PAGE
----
Meta Releases Open-Source Generative AI Text-to-Sound Engine AudioCraft
Meta’s Fundamental AI Research (FAIR) has unveiled a new generative AI music and sound model named AudioCraft. The new framework can transform a text prompt into any kind of sound by melding the text-to-music model MusicGen with the text-to-natural-sound AI tool called AudioGen, enhanced by EnCodec, a decoder that compresses the training required for the AI models to work.
Meta first showcased MusicGen a couple of months ago, demonstrating how it could translate a written prompt into music, though the samples were only about 12 seconds long. The text could be supplemented by an audio clip to serve as a reference for the AI to build on. AudioGen does similar work but with an emphasis on realistic environmental sound. To make AudioCraft perform as desired, Meta relies on EnCodec, which processes raw sound into audio tokens, setting up what Meta calls a “fixed vocabulary” that can train language models to generate new sounds, whether a natural background or a musical score. The result, AudioCraft, simplifies the process relative to earlier projects.
“AudioCraft works for music and sound generation and compression — all in the same place. Because it’s easy to build on and reuse, people who want to build better sound generators, compression algorithms, or music generators can do it all in the same code base and build on top of what others have done,” Meta explained in a blog post. “And while a lot of work went into making the models simple, the team was equally committed to ensuring that AudioCraft could support the state of the art. People can easily extend our models and adapt them to their use cases for research. There are nearly limitless possibilities once you give people access to the models to tune them to their needs. And that’s what we want to do with this family of models: give people the power to extend their work.”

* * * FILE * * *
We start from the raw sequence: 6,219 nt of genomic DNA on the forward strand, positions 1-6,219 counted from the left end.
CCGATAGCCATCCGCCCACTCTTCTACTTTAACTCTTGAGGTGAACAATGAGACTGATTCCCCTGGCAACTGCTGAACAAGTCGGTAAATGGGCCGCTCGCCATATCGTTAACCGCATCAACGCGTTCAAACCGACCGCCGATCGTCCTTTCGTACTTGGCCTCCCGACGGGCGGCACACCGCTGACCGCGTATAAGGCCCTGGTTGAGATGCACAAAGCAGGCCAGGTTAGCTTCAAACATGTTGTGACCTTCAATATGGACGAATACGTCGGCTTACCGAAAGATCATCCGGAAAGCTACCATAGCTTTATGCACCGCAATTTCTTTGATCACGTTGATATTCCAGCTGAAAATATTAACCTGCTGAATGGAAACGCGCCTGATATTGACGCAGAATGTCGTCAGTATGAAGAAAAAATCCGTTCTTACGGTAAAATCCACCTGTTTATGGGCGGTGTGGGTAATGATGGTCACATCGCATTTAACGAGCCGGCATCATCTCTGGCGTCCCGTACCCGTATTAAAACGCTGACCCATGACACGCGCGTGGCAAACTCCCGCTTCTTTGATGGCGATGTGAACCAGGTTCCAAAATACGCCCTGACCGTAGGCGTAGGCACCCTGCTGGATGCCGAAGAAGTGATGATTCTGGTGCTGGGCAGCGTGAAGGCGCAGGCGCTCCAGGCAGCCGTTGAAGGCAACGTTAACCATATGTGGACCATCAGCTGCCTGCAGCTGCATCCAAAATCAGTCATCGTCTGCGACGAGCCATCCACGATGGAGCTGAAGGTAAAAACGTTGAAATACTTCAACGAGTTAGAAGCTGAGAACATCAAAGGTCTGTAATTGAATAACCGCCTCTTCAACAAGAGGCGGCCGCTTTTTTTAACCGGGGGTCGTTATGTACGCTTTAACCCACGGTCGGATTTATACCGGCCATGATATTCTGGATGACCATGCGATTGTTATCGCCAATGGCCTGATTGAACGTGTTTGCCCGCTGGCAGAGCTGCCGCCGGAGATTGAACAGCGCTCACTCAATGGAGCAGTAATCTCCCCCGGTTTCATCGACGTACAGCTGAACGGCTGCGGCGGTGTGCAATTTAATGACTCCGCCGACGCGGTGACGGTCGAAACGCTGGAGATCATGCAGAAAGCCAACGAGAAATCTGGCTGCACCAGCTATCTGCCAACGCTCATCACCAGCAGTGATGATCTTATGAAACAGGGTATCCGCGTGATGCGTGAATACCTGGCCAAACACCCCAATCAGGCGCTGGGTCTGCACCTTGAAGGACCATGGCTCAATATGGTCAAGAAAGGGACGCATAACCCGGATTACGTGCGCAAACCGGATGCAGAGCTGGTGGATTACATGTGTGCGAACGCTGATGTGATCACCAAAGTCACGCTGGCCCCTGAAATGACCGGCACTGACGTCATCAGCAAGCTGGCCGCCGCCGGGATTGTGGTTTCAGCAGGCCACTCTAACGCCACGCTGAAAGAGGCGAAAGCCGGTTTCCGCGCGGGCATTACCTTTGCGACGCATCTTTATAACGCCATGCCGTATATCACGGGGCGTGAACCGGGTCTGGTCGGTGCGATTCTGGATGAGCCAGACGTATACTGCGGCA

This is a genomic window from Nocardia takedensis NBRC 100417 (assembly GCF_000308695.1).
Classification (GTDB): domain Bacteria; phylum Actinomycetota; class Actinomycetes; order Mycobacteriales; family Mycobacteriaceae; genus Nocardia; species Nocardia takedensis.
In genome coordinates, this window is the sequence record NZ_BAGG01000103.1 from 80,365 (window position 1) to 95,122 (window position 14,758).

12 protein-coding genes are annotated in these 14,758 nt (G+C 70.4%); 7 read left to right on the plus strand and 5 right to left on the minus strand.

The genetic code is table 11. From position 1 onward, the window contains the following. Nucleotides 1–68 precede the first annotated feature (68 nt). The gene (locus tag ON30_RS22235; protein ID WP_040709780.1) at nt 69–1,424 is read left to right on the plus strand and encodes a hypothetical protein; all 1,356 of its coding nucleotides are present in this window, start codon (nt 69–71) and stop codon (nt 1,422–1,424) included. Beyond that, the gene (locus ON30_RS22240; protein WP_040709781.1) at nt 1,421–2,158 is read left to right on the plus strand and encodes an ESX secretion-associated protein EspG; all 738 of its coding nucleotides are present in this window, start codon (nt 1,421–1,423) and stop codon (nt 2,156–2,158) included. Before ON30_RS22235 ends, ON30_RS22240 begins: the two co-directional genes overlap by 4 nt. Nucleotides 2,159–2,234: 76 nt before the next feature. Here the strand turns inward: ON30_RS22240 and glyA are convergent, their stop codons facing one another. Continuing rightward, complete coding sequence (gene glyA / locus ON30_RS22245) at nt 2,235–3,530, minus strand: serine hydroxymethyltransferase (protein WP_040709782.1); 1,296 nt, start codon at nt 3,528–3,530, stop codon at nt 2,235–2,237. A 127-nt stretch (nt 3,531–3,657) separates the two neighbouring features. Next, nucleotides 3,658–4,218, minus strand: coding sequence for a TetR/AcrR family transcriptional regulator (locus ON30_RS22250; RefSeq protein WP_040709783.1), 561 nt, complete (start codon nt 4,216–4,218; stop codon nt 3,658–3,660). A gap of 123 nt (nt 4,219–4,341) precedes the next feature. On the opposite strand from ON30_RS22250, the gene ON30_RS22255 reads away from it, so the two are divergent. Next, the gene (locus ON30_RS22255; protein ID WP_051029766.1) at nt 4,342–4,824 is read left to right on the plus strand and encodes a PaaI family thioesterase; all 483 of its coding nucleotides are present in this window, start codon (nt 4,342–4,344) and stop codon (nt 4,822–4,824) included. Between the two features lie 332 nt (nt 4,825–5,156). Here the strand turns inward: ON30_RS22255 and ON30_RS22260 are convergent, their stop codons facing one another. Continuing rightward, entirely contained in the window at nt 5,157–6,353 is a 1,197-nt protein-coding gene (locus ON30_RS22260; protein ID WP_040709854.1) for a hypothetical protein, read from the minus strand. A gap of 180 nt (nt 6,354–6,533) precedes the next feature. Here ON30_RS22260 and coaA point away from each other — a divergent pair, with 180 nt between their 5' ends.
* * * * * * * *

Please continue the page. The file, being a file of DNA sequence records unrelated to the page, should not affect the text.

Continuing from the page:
Making AudioCraft open-source provides flexibility for developers to play with the framework of the AI, which is likely to entice plenty of users beyond those interested in synthesizing audio tracks. It could also give Meta a leg up against the competition. It’s similar to Meta’s strategy in releasing the new Llama 2 large language model without requiring a business license fee. By comparison, Google’s MusicLM generative AI music composer has only been glimpsed in a few demonstrations and has yet to make any splash among the public beyond that initial burst of attention.
Not that AudioCraft is unique as a synthetic sonic composer. Generative AI powers tools like Riffusion, which uses Stable Diffusion to turn a text prompt into a sonogram. Riffusion then uses Torchaudio to read the frequency and time to play the sound. Voicemod’s synthetic song generator, which matches submitted lyrics to a selection of popular songs and AI voices, and the text-centered LyricStudio, which claims its AI has assisted in writing more than a million songs, also contribute to the overall symphony.You can hear a few examples of AudioCraft in the tracks below.
Prompt: Pop dance track with catchy melodies, tropical percussion, and upbeat rhythms, perfect for the beach
Prompt: Earthy tones, environmentally conscious, ukulele-infused, harmonic, breezy, easygoing, organic instrumentation, gentle grooves
Prompt: Sirens and a humming engine approach and pass